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Report: Only 16% of patients at Israel’s field hospital in Ukraine are refugees

The rest, according to Channel 12, are local Ukrainians near Lviv seeking general care

A ceremony to open an Israeli field hospital in Mostyska, Ukraine, on March 22, 2022 (Carrie Keller-Lynn/Times of Israel)
A ceremony to open an Israeli field hospital in Mostyska, Ukraine, on March 22, 2022 (Carrie Keller-Lynn/Times of Israel)

Some three weeks after it opened, Israel’s field hospital in western Ukraine is barely treating war refugees and mostly handling general care of locals, according to a new report.

Channel 12 news said that only 16 percent of cases (500 of 3,000) treated at the Kochav Meir hospital in Mostyska, outside Lviv, are those relating to the war. The rest are residents of the area who appear to prefer the free high-level care at the facility to Ukrainian options.

The Health Ministry told the network that the hospital “provides medical care to any patient who requires it, and cooperates with the local healthcare system. The system does not mark patients’ place of origin.”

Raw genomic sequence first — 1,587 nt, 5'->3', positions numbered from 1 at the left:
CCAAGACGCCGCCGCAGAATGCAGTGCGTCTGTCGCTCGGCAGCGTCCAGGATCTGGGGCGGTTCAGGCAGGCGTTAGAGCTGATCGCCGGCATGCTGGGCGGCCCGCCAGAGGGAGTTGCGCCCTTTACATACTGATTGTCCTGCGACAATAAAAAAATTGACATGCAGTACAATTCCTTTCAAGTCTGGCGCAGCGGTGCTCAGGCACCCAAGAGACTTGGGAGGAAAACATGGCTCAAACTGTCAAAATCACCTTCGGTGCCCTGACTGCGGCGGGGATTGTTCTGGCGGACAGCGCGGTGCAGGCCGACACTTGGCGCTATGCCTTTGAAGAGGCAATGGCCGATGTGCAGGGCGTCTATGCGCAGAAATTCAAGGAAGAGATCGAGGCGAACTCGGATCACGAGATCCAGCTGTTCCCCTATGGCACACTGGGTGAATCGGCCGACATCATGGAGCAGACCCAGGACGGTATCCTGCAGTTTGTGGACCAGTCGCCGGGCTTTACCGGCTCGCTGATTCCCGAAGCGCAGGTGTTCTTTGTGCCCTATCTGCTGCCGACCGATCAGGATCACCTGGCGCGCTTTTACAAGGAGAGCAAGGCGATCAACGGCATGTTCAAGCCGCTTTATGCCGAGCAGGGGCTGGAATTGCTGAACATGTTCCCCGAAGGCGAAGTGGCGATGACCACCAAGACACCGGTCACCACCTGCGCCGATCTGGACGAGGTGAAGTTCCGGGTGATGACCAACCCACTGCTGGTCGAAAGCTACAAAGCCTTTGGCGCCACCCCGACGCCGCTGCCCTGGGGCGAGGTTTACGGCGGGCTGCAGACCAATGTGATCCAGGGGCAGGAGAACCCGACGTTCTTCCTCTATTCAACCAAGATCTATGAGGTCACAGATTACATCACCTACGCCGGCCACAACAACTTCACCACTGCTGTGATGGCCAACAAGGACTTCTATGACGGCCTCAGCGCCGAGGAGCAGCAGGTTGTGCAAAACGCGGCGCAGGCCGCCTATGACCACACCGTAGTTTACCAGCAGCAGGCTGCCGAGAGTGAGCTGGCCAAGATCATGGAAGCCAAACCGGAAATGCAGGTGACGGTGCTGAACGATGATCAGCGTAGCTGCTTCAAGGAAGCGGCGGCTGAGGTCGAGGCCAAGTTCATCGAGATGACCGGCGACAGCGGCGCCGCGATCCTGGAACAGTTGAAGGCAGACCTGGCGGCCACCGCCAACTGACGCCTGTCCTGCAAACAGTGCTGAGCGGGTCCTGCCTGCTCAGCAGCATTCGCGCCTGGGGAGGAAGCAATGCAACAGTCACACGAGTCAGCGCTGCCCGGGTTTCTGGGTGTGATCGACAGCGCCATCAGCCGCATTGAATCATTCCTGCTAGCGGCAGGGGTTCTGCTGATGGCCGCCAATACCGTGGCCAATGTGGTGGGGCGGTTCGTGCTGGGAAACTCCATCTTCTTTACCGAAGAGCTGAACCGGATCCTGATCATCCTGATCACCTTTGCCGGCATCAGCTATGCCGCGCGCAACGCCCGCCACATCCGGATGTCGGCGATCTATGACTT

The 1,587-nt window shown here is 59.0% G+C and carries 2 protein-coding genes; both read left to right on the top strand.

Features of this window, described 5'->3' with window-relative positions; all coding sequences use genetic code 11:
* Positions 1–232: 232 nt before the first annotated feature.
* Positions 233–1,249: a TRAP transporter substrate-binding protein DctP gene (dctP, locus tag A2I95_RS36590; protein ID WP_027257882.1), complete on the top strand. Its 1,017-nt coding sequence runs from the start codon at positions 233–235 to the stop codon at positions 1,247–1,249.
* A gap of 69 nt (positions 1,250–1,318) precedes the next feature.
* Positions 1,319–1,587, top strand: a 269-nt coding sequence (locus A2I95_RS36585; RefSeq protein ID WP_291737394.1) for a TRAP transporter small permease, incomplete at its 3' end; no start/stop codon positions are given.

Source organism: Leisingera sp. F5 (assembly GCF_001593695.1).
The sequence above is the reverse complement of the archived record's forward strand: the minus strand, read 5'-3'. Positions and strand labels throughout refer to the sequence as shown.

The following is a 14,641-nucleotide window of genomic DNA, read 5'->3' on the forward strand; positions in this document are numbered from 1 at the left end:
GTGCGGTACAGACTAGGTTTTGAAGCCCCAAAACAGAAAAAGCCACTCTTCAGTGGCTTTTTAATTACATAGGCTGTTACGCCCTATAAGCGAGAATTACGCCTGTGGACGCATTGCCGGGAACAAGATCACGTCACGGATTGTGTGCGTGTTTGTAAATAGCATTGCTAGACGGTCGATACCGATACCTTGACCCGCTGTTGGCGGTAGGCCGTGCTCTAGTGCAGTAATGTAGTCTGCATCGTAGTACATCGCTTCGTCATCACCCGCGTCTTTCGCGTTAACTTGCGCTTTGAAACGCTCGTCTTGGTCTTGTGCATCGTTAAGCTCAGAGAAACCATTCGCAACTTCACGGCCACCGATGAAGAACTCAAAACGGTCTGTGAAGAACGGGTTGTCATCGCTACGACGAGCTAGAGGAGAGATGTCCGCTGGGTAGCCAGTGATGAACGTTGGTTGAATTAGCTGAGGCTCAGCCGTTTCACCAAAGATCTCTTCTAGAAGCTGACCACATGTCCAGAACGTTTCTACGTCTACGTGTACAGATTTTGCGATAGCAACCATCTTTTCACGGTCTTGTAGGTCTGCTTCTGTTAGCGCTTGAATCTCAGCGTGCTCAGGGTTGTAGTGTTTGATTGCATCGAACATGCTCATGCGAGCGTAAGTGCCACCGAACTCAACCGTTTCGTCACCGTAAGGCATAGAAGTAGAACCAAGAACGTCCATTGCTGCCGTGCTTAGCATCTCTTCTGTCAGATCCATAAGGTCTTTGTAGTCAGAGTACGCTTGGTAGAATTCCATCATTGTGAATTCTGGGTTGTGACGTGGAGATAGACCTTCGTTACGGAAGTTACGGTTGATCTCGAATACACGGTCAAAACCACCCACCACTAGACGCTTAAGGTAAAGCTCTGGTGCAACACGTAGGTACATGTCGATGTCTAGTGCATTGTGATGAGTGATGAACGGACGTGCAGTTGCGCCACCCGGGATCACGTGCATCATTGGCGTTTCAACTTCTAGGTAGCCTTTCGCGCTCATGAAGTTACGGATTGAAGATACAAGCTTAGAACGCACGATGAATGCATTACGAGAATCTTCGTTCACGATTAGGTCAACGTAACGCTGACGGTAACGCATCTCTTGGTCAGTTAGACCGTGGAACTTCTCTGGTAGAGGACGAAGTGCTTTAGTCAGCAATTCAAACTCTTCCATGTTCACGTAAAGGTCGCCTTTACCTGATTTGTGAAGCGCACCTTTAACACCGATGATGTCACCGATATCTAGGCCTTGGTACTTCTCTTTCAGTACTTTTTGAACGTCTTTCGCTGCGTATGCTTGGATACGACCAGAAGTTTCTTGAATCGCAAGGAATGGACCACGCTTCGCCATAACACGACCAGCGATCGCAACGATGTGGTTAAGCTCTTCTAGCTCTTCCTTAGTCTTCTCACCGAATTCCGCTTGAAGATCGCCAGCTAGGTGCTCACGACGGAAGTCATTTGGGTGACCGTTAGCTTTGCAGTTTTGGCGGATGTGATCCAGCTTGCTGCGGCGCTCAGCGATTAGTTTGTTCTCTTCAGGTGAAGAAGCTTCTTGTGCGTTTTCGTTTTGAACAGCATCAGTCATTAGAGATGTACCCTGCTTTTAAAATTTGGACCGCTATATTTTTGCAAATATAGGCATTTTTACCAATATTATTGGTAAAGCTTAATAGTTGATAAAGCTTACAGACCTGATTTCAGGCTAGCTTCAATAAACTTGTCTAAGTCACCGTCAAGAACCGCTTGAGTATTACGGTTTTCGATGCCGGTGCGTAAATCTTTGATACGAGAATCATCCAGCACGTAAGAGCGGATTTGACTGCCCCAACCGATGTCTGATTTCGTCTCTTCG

It said it did thus not have statistics on the number of refugees treated.

The hospital is currently set to remain active until April 30.

The hospital opened on March 22, with the decision to operate in western Ukraine based on safety considerations.

The hospital is intended for civilians, and always expected most of its traffic to be for chronic conditions and pediatric care.

Illustrative: A medical worker treats a patient at the Israeli field hospital in Mostyska near the Polish border, western Ukraine, on March 23, 2022. (Yuriy Dyachyshyn/AFP)

Housed on the grounds of an elementary school in Mostyska, outside Lviv, the NIS 21 million ($6.5 million) facility fills 10 outdoor tents and has also converted multiple classrooms into hospitalization wards.

The project has 100 staff members, 80 of whom are doctors and nurses who flew out to Ukraine earlier this week after a ceremony at Ben Gurion Airport attended by Prime Minister Naftali Bennett and Lapid.

Many members of the delegation were chosen for their abilities to speak Ukrainian or Russian.

Last week, Health Minister Nitzan Horowitz visited the hospital, becoming the first cabinet member to enter the war-torn country since the start of the Russian invasion.

Horowitz thanked medical staff for their “holy work” treating thousands of women and children.

“Israel is the only country that has established such a facility within Ukraine. This is the real face of the Israeli health system,” he said.

He added that his visit sends a message of Israel’s “solidarity with Ukraine in the face of a brutal Russian invasion and in the face of the massacres and war crimes that are being uncovered these days across the country.”

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